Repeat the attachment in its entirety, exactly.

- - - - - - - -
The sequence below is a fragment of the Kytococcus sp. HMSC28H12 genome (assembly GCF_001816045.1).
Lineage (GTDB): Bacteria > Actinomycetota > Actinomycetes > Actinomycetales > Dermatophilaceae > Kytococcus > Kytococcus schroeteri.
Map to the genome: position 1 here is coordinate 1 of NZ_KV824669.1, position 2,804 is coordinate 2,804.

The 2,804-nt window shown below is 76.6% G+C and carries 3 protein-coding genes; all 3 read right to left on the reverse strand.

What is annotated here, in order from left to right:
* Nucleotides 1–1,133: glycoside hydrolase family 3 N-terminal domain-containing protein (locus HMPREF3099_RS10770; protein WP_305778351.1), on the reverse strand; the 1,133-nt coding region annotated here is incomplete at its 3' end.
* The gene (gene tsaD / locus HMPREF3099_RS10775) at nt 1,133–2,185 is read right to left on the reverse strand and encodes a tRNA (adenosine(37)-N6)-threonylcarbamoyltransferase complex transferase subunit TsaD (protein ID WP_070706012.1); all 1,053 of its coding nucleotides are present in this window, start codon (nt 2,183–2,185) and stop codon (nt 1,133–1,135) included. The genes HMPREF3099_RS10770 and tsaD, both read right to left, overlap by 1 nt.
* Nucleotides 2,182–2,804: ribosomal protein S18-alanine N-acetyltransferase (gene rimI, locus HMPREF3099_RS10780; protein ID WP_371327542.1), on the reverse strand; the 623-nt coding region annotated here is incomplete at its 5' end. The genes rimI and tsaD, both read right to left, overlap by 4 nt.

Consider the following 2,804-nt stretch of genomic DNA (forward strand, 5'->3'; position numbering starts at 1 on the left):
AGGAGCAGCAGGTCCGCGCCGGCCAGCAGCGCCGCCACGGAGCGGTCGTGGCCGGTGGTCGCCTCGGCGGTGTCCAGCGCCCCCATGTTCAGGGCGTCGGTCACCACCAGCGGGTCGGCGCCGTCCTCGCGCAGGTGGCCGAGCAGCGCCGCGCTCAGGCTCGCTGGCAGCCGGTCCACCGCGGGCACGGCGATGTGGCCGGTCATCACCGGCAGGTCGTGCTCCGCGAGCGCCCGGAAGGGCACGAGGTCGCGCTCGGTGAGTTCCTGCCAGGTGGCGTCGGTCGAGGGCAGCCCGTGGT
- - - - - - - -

The sequence below is a fragment of the Kytococcus sp. HMSC28H12 genome (assembly GCF_001816045.1).
Lineage (GTDB): Bacteria > Actinomycetota > Actinomycetes > Actinomycetales > Dermatophilaceae > Kytococcus > Kytococcus schroeteri.
Map to the genome: position 1 here is coordinate 1 of NZ_KV824669.1, position 2,804 is coordinate 2,804.

The 2,804-nt window shown below is 76.6% G+C and carries 3 protein-coding genes; all 3 read right to left on the reverse strand.

What is annotated here, in order from left to right:
* Nucleotides 1–1,133: glycoside hydrolase family 3 N-terminal domain-containing protein (locus HMPREF3099_RS10770; protein WP_305778351.1), on the reverse strand; the 1,133-nt coding region annotated here is incomplete at its 3' end.
* The gene (gene tsaD / locus HMPREF3099_RS10775) at nt 1,133–2,185 is read right to left on the reverse strand and encodes a tRNA (adenosine(37)-N6)-threonylcarbamoyltransferase complex transferase subunit TsaD (protein ID WP_070706012.1); all 1,053 of its coding nucleotides are present in this window, start codon (nt 2,183–2,185) and stop codon (nt 1,133–1,135) included. The genes HMPREF3099_RS10770 and tsaD, both read right to left, overlap by 1 nt.
* Nucleotides 2,182–2,804: ribosomal protein S18-alanine N-acetyltransferase (gene rimI, locus HMPREF3099_RS10780; protein ID WP_371327542.1), on the reverse strand; the 623-nt coding region annotated here is incomplete at its 5' end. The genes rimI and tsaD, both read right to left, overlap by 4 nt.

Consider the following 2,804-nt stretch of genomic DNA (forward strand, 5'->3'; position numbering starts at 1 on the left):
AGGAGCAGCAGGTCCGCGCCGGCCAGCAGCGCCGCCACGGAGCGGTCGTGGCCGGTGGTCGCCTCGGCGGTGTCCAGCGCCCCCATGTTCAGGGCGTCGGTCACCACCAGCGGGTCGGCGCCGTCCTCGCGCAGGTGGCCGAGCAGCGCCGCGCTCAGGCTCGCTGGCAGCCGGTCCACCGCGGGCACGGCGATGTGGCCGGTCATCACCGGCAGGTCGTGCTCCGCGAGCGCCCGGAAGGGCACGAGGTCGCGCTCGGTGAGTTCCTGCCAGGTGGCGTCGGTCGAGGGCAGCCCGTGGT